It is true and it is absurd to ask, like you propose, to translate passive to OVS. Grammatical passive applies to the subject, your "mental passive" applies to the patient, which grammatically may as well be the object. Your theory is fine, your terminology is wrong.


Yes, the ''language of thought'' theory is indeed very interesting and intriguing, but unfortunately :( it is not a theory of mine. It is the product of some of the brightest minds of the XX and XXI centuries.

As for the alleged wrong terminology, frankly speaking, if I had to rectify all the things that I consider wrong or not completely right in your posts ... I should spend days writing in this forum :lol: :lol: :lol: !!!

But this is not the main point...the main point is that some days ago I kindly asked you to translate a very simple English sentence in Latvian:

(1) The house has been built by workmen.

...and we are still waiting... :yep: !!!

pietro :)

Have I ever claimed to be a linguist? Merely pointing out that you shouldn't apply this theory, which is otherwise a cool theory, in the way you do - it explains our emphasis and reason for different word order very well, but the difference is in emphasis, it does not create passive in Latvian. I believe that sentence was translated by Cesare and I and mak said it was correctly done, what more do you expect?
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Re: Passive in Latvian

Postby ciuppo2000 » 2011-12-15, 16:49

Well, it seems that we have established once and for all (at least I hope so...) that a good translation of the English sentences:

1) The house has been built by workmen.
2) The sheep is being eaten by the lion.

are respectively the Latvian sentences:

3) Māju uzbūvēja strādnieki.
4) Aitu ēd lauva.

and, of course, that a good translation of the Latvian sentences (3) and (4) in English are respectively the sentences (1) and (2).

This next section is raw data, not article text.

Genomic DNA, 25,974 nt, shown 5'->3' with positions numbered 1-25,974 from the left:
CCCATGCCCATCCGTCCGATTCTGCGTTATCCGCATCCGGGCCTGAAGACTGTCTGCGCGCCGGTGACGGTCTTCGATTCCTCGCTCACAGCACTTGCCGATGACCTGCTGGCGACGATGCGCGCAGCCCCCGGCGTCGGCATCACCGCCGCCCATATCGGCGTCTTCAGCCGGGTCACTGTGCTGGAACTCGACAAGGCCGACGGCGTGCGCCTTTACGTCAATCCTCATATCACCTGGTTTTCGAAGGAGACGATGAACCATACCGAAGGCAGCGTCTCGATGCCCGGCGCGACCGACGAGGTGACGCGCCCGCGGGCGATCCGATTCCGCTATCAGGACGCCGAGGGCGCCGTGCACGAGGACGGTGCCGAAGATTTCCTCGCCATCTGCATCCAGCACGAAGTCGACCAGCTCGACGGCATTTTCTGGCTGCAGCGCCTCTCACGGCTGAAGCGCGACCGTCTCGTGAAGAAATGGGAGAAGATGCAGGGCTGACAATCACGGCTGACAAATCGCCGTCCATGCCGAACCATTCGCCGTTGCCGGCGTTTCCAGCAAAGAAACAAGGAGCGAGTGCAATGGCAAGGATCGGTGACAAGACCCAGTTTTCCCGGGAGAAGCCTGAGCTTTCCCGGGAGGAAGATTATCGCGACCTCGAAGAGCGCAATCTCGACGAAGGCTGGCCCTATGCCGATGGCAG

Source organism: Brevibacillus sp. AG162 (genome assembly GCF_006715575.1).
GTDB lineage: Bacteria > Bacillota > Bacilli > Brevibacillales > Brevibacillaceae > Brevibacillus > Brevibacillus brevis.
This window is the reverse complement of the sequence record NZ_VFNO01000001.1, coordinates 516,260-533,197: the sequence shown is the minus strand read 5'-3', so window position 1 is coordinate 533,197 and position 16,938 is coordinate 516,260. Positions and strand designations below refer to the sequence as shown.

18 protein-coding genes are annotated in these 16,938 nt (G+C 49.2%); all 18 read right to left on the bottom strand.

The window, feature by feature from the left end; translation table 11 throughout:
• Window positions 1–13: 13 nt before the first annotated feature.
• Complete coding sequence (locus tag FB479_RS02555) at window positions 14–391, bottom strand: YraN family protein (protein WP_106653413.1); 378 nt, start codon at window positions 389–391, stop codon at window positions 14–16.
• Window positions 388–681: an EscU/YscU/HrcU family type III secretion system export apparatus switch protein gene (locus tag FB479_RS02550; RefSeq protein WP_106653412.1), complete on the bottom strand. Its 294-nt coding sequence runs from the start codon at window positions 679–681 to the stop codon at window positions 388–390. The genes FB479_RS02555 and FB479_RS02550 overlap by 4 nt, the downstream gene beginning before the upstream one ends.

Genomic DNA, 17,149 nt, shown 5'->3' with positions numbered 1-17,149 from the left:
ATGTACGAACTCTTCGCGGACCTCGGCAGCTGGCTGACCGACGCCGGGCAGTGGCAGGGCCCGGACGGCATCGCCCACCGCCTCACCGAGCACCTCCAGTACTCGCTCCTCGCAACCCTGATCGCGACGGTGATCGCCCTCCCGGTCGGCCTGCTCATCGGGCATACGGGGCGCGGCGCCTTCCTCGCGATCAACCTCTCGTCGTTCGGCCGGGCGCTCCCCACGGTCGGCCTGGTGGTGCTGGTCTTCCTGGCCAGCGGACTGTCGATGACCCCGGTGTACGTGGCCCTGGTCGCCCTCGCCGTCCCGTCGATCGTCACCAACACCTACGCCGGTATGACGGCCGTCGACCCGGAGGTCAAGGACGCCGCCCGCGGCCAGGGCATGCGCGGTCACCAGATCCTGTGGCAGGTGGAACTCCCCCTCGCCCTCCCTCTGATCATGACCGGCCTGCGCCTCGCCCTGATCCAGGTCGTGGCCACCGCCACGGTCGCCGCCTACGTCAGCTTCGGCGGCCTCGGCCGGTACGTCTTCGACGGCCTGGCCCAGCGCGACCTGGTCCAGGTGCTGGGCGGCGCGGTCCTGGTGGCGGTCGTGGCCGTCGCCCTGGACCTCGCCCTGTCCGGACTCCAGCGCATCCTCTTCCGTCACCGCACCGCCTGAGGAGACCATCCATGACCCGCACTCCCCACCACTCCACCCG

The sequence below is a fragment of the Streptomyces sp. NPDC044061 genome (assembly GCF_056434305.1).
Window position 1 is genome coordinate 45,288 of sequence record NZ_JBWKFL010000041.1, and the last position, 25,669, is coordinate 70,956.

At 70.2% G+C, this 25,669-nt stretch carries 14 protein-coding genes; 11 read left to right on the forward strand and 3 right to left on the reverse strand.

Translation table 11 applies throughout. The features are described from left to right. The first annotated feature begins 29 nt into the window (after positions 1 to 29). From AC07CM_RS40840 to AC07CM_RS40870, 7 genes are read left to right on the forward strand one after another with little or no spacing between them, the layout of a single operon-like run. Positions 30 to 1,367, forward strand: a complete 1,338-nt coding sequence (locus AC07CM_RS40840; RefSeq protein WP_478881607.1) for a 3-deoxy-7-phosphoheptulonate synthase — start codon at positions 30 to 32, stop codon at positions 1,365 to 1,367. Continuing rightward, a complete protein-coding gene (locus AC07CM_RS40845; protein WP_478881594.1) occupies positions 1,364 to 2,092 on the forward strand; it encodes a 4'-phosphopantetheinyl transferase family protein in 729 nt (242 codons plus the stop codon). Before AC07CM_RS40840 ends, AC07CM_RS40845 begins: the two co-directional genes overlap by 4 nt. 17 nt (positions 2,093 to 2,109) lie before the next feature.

I hope that by now it is also well established that the English sentences (1) and (2) have passive meaning and passive syntactic structure:

5) The house has been built by workmen. [ ''passive'' / PASSIVE ]
6) The sheep is being eaten by the lion. [ ''passive'' / PASSIVE ]

while the Latvian sentences (3) and (4) have passive meaning, but active syntactic structure:

7) Māju uzbūvēja strādnieki. [ ''passive'' / ACTIVE ]
8) Aitu ēd lauva. [ ''passive'' / ACTIVE ]

That's why we can maintain that OVS structures in Latvian, that is, Object Verb Subject structures like (3) and (4), CONVEY passive meaning even though they are and remain syntactically ACTIVE.

The ''language of thought'' theory tell us simply that we MUST NOT BE SURPRISED of the fact that a syntactic active structure may convey a passive meaning that's all. Of course this is a simple fact but with far-reaching linguistic and philosophical implications...

In order to undestand HOW an active syntactic structure may convey a passive meaning we have to look at how the argument and thematic structure of the above-mentioned sentences interacts with their syntactic and pragmatic structure

And this is what we could try to do all together...

Here are three sentences that we know very well by now:

9) The house has been built by workers.
10) Mario ha ricevuto uno schiaffo da una donna.
''Mario get slapped by a woman''
11) Aitu ēd lauva.
''The sheep is being eaten by a/the lion''

Sentence (9) has a passive syntactic structure, while (10) and (11) have an active syntactic structure, but, believe it or not, they all convey a passive meaning...

But let's start looking at what is conceptually a passive...

...so please start posting your proposal... :ohwell:

pietro :)